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  • Heinrich Witt

    Edition | Edition

    6. October 2014 | Comments Off


    Sketch of the battle of Ayacucho in the diary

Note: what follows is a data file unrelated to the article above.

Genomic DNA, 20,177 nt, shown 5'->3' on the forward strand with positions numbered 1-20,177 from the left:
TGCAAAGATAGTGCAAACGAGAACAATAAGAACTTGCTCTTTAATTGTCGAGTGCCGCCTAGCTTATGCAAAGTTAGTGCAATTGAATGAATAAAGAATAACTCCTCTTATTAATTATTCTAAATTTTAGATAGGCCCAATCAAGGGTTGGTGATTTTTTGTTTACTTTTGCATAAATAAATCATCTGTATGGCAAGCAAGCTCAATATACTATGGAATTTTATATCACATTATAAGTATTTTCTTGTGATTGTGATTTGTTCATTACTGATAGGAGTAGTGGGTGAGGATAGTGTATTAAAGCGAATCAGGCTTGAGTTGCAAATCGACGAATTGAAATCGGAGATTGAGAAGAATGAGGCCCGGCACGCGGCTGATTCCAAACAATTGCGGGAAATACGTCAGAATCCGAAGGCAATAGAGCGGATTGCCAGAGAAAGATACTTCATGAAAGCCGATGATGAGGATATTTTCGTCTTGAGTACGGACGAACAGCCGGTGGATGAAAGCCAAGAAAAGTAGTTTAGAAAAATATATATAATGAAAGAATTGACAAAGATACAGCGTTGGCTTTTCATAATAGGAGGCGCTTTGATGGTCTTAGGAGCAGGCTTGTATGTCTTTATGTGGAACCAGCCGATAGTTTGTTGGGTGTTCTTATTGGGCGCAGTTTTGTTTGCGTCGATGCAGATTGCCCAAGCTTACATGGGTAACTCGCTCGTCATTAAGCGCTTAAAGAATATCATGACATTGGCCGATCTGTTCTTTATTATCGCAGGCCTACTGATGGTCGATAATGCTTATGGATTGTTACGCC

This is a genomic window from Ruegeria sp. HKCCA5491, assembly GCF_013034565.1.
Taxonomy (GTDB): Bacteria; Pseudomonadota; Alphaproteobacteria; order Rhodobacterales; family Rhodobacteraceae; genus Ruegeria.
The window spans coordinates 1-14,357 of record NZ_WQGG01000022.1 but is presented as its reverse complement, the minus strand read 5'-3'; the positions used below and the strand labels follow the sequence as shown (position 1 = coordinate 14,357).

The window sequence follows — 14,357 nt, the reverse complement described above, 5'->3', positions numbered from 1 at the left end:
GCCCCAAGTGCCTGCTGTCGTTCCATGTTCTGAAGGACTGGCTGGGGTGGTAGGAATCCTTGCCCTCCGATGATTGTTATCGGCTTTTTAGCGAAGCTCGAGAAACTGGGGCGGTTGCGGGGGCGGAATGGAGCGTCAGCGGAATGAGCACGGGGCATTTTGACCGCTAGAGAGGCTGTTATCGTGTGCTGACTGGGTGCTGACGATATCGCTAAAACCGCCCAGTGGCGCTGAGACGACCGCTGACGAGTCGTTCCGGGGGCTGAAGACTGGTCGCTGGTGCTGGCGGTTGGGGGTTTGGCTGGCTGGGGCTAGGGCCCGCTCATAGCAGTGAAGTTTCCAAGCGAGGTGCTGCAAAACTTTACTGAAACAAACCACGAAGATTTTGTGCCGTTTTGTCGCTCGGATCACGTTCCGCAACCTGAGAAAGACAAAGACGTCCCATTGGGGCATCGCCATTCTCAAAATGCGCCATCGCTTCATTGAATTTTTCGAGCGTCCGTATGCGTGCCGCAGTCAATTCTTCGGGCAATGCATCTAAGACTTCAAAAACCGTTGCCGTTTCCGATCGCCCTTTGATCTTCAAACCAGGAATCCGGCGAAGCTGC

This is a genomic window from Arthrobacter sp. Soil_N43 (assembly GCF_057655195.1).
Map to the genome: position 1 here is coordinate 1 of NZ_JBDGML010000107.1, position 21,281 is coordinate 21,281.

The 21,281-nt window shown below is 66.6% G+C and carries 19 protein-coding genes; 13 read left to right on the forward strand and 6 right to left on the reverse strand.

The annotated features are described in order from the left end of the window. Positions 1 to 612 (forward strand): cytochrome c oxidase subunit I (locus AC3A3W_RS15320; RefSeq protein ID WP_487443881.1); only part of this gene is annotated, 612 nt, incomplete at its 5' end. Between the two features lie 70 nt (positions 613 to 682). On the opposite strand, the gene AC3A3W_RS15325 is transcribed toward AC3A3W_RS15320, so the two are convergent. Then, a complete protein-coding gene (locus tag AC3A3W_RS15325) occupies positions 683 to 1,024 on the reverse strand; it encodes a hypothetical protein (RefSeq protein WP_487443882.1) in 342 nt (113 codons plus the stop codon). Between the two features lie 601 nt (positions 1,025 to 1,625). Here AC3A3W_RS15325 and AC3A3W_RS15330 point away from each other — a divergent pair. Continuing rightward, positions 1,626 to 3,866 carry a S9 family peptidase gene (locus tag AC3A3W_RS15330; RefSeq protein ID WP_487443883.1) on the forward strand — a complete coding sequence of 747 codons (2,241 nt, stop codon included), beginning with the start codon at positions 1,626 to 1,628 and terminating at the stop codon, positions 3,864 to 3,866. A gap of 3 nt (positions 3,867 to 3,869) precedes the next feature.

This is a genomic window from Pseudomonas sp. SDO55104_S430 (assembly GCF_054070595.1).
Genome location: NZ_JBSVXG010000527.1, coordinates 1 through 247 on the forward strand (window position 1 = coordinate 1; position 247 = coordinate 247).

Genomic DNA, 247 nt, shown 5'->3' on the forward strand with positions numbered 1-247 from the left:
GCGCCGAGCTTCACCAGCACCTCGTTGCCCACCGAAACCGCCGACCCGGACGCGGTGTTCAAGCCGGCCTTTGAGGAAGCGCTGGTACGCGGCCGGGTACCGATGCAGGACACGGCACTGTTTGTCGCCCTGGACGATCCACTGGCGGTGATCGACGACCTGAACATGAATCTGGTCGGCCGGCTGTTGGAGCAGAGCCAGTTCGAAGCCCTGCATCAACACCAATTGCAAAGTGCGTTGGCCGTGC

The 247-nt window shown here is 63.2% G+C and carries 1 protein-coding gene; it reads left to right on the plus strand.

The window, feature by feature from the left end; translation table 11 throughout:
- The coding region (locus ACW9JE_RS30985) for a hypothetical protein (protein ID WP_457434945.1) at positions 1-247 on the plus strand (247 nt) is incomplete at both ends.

The ten conserved volumes of Heinrich Witt’s diary have been published online and in print by Brill (Boston and Leiden) in 2016. The edition follows the principle of “the last hand”. This will ensure the published text stays true to the English original, which Witt wanted bound for posterity, without any additions or omissions. Deletions by Witt were agreed to tacitly, leaving repositioned passages to appear only where Witt marked them to be. Sections that are not readable, because of paper loss or other damages, are marked as such. For the first time, the original text of Heinrich Witt’s diary is available for everyone interested in it. One part of the online edition is a facsimile of the two volumes, which Witt wrote as a reference in Spanish during the 1840s. Therefore online edition has twelve volumes, print edition ten. Witt’s compositions, which have been conserved until today, are a diary condensed from extensive, preliminary texts, which had been considerably larger in volume. In fact, he destroyed these vast initial texts. Only the two volumes from the 1840s are still intact. A lot of information from these two volumes are also found in other works, but they are in no case identical with the later, English written diaries. The edition contains a register of people and locations totaling 16,000 entries. It enables the discovery and navigation of people, who appear with different names in the diary. This could be because of different writing, changed names due to marriage or that they were called by their first, and then later on, second name. Furthermore, the diary differentiates as much as possible between people, who appear with the same last name. That is why the register allows comprehensive access to the diary, which cannot be accomplished by a simple word search. Lastly, the edition contains a foreword and introduction to Heinrich Witt’s diary. Included is an introduction to writing diaries in Peru in the 19th century, a short biography of Heinrich Witt, the history of diaries (genesis and transmission), a comparison of the diary and the Spanish translated parts as well as elaborate explanations for the general criteria of the transcription and for the usage of the register.